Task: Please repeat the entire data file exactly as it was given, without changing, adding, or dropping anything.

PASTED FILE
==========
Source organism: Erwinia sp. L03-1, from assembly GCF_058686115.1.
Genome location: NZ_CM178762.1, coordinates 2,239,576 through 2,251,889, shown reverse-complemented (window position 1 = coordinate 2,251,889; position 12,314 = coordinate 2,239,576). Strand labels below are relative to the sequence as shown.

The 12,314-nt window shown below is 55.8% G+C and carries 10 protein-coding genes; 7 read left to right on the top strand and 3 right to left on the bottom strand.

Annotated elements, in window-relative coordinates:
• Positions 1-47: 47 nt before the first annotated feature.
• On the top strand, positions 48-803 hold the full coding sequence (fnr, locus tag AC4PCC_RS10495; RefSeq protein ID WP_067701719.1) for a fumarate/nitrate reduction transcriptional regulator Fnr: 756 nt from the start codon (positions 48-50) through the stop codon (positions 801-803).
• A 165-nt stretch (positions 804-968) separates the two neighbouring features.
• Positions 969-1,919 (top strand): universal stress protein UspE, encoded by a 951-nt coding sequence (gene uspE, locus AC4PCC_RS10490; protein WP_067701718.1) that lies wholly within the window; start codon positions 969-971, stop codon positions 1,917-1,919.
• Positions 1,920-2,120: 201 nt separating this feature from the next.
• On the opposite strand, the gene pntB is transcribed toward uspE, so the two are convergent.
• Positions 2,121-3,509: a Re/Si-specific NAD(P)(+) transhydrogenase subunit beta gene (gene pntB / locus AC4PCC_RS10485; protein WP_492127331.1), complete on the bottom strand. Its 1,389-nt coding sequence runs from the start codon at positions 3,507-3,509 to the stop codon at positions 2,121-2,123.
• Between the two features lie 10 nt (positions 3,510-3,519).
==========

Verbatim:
Source organism: Erwinia sp. L03-1, from assembly GCF_058686115.1.
Genome location: NZ_CM178762.1, coordinates 2,239,576 through 2,251,889, shown reverse-complemented (window position 1 = coordinate 2,251,889; position 12,314 = coordinate 2,239,576). Strand labels below are relative to the sequence as shown.

The 12,314-nt window shown below is 55.8% G+C and carries 10 protein-coding genes; 7 read left to right on the top strand and 3 right to left on the bottom strand.

Annotated elements, in window-relative coordinates:
• Positions 1-47: 47 nt before the first annotated feature.
• On the top strand, positions 48-803 hold the full coding sequence (fnr, locus tag AC4PCC_RS10495; RefSeq protein ID WP_067701719.1) for a fumarate/nitrate reduction transcriptional regulator Fnr: 756 nt from the start codon (positions 48-50) through the stop codon (positions 801-803).
• A 165-nt stretch (positions 804-968) separates the two neighbouring features.
• Positions 969-1,919 (top strand): universal stress protein UspE, encoded by a 951-nt coding sequence (gene uspE, locus AC4PCC_RS10490; protein WP_067701718.1) that lies wholly within the window; start codon positions 969-971, stop codon positions 1,917-1,919.
• Positions 1,920-2,120: 201 nt separating this feature from the next.
• On the opposite strand, the gene pntB is transcribed toward uspE, so the two are convergent.
• Positions 2,121-3,509: a Re/Si-specific NAD(P)(+) transhydrogenase subunit beta gene (gene pntB / locus AC4PCC_RS10485; protein WP_492127331.1), complete on the bottom strand. Its 1,389-nt coding sequence runs from the start codon at positions 3,507-3,509 to the stop codon at positions 2,121-2,123.
• Between the two features lie 10 nt (positions 3,510-3,519).